Media companies have spent billions of dollars on the right to air football games, which had been immune to the erosion of viewership for other TV programming. Audiences for TV networks have diminished for years as the growing popularity of online alternatives Netflix and YouTube and the availability of most shows on-demand have reduced the appeal of dramas and comedies. Live TV, like sports, was supposed to be immune, but that theory looks highly questionable now.
Ratings for the NFL suggest the same societal trends are now affecting the league, even if the declines aren’t as dramatic. The drop in game viewership ranges from 5 percent for NBC’s “Sunday Night Football” to 11 percent for the CBS Sunday package. “Monday Night Football,” on Disney’s ESPN, has attracted more fans this year than a year ago, but the numbers are still down from 2015.
Viewership of the four main broadcast networks fell 8.7 percent last year, and 12 percent among adults 18 to 49, an important demographic for advertisers.
CBS’s 11 percent slump for NFL games is the steepest of the networks. Its parent company, which reports earnings after the close Thursday, is more vulnerable than rivals to the trend because the vast majority of its earnings come from the broadcast network. The declines at CBS reinforce a complaint that has gotten louder and louder in recent weeks: The league got greedy in adding the Thursday night game on broadcast.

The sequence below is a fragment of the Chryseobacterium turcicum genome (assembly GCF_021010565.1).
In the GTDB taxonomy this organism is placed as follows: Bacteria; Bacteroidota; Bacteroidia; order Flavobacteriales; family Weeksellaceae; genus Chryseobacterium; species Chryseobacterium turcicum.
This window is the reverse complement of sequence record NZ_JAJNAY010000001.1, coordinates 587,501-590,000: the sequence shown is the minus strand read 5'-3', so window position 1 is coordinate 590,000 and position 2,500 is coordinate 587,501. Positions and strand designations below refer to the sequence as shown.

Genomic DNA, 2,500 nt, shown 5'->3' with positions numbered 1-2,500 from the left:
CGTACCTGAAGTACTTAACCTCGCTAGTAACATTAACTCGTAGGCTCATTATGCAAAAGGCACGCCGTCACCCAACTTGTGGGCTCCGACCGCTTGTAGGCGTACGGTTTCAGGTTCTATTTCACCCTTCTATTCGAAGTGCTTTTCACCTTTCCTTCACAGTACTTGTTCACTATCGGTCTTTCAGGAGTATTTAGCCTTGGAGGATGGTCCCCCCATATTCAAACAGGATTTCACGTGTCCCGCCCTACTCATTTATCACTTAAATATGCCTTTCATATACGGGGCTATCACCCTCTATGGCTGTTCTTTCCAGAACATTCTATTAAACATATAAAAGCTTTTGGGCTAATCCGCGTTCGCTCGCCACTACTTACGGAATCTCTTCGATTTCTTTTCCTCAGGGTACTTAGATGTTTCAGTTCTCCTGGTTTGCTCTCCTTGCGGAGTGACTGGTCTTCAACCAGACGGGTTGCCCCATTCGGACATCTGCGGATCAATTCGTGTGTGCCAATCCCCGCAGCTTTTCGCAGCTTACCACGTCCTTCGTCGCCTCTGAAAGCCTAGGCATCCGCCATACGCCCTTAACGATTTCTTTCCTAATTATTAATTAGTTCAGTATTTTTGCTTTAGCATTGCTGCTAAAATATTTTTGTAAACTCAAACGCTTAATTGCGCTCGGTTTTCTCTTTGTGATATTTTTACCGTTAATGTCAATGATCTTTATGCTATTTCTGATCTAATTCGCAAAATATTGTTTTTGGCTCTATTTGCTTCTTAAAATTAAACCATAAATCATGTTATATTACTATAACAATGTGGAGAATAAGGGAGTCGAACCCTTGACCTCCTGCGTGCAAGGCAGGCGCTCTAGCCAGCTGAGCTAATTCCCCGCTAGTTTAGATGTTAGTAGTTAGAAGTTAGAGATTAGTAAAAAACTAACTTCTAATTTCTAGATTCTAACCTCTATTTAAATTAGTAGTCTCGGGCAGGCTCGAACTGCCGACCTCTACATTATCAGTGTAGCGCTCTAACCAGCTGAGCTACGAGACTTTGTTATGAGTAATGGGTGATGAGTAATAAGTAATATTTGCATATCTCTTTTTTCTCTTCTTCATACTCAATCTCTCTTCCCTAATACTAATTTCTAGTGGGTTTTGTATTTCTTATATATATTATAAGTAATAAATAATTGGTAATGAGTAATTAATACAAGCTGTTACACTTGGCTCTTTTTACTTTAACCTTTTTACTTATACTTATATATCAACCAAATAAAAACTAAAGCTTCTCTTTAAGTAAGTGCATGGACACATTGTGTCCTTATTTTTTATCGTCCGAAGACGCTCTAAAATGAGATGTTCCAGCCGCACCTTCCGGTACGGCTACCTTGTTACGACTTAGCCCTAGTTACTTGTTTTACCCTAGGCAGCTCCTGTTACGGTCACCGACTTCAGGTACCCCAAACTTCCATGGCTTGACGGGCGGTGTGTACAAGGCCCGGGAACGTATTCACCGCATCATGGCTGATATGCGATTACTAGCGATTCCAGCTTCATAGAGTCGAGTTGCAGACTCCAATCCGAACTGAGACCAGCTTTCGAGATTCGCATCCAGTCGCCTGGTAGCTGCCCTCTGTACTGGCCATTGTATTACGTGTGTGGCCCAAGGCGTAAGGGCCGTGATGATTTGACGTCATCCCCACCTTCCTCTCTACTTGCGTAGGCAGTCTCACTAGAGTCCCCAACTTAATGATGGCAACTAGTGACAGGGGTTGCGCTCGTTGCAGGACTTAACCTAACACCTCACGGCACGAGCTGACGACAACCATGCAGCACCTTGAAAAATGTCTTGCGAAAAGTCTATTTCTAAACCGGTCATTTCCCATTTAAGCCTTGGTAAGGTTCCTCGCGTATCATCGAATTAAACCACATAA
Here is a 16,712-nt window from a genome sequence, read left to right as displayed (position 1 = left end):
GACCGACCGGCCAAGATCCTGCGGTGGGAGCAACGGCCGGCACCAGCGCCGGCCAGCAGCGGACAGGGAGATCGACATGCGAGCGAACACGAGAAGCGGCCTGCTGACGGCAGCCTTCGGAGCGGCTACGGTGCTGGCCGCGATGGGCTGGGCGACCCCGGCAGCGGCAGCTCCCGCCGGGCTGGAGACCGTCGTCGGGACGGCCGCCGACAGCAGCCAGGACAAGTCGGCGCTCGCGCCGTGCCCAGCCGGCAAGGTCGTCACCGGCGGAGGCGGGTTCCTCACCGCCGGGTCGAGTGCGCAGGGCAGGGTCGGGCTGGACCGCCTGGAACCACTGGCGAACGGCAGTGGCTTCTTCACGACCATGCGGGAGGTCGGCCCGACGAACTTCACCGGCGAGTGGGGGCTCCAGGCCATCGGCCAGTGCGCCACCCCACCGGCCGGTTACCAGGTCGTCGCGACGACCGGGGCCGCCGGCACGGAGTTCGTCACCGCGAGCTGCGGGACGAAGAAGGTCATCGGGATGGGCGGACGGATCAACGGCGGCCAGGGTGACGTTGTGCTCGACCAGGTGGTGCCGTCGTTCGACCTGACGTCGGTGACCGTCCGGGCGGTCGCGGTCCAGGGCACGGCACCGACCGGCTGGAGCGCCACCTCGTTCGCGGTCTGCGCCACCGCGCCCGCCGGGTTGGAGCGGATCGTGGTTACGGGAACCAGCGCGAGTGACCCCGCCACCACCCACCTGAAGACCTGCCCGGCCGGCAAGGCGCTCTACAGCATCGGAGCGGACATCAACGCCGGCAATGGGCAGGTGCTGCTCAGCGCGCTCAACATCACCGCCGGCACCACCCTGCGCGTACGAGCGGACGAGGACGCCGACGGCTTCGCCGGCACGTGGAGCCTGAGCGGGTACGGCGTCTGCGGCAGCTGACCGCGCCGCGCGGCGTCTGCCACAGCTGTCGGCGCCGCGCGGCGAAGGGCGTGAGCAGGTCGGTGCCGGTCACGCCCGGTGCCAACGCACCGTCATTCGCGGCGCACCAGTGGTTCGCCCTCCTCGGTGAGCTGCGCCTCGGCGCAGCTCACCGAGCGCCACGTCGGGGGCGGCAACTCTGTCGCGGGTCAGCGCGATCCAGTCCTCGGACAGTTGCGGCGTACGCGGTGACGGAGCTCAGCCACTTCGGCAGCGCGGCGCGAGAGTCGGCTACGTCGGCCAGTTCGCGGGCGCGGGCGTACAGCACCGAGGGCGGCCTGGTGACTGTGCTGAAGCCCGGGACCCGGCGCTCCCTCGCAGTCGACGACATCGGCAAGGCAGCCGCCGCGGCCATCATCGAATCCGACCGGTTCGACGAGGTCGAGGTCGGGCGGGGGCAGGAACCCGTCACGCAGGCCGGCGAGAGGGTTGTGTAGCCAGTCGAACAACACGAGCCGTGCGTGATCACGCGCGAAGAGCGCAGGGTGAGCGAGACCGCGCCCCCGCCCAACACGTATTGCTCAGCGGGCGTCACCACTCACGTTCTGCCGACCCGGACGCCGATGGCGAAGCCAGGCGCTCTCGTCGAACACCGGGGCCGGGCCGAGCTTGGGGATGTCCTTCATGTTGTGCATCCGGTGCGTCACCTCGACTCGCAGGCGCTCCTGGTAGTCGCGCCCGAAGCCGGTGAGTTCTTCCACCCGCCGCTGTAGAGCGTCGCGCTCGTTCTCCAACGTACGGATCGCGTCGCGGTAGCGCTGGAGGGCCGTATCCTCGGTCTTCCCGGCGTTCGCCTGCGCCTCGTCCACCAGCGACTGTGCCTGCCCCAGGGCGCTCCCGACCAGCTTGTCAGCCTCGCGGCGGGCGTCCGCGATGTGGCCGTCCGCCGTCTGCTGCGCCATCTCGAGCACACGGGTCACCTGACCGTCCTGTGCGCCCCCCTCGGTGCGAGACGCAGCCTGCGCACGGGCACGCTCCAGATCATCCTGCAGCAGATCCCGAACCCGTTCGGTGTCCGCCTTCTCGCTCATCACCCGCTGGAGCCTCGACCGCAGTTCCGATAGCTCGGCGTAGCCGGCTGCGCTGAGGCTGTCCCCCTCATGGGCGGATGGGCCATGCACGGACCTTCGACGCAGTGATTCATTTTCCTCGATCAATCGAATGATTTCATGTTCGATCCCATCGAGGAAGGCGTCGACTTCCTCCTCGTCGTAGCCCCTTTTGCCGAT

Reserving top games for Thursday night robbed other time periods of good match-ups. After a nosedive in ratings at “Monday Night Football” last season, the league has scheduled better games for that time period, further damaging Sunday afternoon.
“Ratings declines on both general entertainment and NFL programming could be the single biggest point of focus for investors this quarter, and we’re not sure what media companies can say about the health and tone of the ad market to assuage fears,” Steven Cahall, an analyst with RBC Capital Markets, wrote in a note last month.